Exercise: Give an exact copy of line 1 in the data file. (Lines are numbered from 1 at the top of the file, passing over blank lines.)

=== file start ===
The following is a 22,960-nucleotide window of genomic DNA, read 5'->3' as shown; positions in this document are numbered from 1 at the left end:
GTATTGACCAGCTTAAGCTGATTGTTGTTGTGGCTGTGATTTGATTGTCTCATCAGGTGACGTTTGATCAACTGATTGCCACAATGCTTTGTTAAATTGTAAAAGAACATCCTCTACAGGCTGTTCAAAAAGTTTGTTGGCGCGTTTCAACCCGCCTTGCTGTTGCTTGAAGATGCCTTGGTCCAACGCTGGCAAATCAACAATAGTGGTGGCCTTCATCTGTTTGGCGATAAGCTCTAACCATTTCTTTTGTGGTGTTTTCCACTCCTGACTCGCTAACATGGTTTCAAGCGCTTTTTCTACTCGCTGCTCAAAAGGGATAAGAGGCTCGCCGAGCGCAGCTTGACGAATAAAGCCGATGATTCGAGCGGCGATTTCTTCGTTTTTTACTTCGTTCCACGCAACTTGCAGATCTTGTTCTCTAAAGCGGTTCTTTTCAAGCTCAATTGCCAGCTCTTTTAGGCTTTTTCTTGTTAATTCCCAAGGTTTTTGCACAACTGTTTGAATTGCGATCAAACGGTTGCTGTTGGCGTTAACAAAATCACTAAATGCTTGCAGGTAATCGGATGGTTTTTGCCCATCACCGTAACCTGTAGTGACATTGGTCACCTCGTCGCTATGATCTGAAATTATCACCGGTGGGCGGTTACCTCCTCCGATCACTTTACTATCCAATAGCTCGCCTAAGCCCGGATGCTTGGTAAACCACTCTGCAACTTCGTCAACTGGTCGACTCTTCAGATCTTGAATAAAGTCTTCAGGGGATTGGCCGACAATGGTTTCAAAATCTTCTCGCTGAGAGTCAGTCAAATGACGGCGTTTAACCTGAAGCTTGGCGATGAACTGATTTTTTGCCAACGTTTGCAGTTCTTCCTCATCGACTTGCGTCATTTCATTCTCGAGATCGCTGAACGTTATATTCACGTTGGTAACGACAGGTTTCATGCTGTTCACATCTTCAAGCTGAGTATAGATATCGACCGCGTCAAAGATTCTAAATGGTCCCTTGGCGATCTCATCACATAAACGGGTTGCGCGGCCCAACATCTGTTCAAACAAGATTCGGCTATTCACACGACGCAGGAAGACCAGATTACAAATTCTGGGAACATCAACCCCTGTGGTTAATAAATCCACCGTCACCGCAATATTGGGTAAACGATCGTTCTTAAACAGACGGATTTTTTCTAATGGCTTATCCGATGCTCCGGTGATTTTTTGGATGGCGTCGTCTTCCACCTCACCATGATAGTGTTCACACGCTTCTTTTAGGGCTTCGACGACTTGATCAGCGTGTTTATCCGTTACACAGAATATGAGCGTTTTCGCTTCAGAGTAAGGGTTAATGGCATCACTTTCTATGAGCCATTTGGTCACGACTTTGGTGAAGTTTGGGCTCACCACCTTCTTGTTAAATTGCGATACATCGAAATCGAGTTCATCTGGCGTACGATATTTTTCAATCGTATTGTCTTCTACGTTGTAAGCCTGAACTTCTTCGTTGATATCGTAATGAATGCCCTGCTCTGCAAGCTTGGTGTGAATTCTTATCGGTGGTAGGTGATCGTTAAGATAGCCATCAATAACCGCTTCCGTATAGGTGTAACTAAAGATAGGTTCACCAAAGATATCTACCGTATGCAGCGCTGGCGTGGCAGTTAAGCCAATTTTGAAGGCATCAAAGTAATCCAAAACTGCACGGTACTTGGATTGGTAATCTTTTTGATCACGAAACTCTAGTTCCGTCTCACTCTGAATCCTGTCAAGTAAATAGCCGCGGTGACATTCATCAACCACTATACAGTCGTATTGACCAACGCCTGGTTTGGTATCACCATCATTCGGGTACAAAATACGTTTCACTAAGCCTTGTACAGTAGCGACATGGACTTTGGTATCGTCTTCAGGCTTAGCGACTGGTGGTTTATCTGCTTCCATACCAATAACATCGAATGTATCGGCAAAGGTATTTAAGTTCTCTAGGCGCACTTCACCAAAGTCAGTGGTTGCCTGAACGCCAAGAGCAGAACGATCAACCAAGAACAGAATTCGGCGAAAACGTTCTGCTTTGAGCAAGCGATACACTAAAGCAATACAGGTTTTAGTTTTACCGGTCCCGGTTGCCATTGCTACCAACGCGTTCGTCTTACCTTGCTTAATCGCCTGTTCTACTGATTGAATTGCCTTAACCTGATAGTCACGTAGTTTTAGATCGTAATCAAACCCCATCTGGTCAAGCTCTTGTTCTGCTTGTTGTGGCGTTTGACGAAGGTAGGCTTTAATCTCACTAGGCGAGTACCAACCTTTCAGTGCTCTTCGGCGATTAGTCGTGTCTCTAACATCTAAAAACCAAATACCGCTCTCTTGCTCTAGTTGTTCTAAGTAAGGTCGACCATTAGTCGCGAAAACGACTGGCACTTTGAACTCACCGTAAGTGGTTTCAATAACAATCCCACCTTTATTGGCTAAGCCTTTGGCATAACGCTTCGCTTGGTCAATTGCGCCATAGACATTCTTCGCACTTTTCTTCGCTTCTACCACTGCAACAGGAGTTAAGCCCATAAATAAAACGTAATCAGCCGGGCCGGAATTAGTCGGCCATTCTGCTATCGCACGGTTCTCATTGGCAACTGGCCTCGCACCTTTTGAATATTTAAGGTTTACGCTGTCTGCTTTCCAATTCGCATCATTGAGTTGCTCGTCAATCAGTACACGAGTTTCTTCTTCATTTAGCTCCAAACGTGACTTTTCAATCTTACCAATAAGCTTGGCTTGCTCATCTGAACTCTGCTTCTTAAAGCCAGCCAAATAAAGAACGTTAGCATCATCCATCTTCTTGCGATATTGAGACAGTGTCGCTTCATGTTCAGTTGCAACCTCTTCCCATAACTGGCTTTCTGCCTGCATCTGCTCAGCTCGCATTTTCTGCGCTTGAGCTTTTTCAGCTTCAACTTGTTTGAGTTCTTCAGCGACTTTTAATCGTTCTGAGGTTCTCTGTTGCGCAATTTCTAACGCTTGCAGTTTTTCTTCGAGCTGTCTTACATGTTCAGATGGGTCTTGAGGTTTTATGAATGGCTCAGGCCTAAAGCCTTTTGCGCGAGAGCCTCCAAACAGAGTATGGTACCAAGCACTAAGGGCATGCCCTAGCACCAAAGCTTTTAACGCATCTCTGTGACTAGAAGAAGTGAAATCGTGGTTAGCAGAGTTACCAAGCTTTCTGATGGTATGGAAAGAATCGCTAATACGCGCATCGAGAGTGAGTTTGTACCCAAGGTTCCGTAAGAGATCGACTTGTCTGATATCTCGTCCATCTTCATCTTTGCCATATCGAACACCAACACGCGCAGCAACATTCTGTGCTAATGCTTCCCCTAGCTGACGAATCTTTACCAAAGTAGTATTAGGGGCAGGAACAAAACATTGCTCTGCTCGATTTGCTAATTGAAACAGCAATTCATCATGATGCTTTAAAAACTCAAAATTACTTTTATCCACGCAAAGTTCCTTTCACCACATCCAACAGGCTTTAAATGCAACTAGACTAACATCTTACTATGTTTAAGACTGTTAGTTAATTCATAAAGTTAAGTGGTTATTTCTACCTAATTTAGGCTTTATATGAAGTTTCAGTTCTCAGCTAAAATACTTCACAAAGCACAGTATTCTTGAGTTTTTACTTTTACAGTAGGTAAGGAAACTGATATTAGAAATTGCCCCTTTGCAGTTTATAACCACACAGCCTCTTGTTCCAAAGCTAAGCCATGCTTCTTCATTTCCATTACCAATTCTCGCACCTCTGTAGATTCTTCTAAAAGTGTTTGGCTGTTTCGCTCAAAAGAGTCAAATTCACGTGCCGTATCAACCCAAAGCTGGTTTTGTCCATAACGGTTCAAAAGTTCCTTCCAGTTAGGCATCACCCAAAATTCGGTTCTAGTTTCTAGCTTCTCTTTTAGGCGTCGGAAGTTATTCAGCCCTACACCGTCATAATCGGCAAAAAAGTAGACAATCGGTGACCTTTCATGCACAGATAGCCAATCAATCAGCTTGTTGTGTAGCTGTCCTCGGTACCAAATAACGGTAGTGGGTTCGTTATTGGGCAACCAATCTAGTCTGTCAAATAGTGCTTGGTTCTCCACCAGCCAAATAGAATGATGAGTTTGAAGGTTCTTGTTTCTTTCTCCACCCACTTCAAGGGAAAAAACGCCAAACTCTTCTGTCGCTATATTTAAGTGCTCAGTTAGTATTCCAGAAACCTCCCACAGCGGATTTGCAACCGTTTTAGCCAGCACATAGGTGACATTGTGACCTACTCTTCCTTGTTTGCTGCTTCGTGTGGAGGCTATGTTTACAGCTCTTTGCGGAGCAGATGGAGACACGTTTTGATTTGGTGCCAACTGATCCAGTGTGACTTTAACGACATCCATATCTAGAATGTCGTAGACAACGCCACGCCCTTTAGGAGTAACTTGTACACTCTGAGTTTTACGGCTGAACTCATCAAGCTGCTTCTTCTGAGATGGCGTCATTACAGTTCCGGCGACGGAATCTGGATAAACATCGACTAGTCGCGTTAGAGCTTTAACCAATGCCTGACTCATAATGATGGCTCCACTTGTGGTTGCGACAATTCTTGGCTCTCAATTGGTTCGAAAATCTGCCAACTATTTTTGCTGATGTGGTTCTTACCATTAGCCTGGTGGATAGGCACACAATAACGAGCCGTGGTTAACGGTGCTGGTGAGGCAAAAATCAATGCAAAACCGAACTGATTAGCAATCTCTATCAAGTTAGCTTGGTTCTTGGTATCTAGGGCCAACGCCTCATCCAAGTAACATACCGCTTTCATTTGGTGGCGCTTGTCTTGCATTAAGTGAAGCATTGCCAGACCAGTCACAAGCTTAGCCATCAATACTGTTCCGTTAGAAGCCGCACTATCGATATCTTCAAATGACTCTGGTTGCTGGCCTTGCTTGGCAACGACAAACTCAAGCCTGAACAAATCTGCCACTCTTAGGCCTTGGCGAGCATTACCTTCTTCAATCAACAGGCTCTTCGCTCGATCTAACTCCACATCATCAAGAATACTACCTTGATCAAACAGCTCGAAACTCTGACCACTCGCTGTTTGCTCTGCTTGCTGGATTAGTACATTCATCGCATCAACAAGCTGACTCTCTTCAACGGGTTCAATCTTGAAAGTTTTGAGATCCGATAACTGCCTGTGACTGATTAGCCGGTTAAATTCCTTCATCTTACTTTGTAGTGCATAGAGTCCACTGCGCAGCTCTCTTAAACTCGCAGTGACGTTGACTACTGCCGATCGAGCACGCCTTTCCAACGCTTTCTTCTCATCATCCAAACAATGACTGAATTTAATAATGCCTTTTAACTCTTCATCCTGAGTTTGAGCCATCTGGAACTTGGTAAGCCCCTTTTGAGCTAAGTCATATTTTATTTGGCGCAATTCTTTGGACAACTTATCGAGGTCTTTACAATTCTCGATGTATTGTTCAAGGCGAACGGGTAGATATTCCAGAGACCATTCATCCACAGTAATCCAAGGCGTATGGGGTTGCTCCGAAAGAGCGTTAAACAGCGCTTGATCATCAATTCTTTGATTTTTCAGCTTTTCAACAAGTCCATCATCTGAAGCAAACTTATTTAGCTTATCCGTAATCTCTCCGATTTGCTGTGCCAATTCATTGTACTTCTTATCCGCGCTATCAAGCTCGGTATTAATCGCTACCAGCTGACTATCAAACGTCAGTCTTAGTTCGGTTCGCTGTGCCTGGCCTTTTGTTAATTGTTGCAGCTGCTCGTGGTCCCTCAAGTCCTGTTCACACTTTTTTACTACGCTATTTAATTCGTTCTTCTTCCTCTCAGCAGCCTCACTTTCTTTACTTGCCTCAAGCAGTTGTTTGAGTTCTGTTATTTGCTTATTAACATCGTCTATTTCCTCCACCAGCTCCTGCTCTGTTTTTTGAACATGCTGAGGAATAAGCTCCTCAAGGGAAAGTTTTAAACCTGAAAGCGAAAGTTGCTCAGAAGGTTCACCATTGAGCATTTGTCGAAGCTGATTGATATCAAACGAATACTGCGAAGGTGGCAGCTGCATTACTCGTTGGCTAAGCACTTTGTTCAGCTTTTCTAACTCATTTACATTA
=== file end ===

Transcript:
The following is a 22,960-nucleotide window of genomic DNA, read 5'->3' as shown; positions in this document are numbered from 1 at the left end: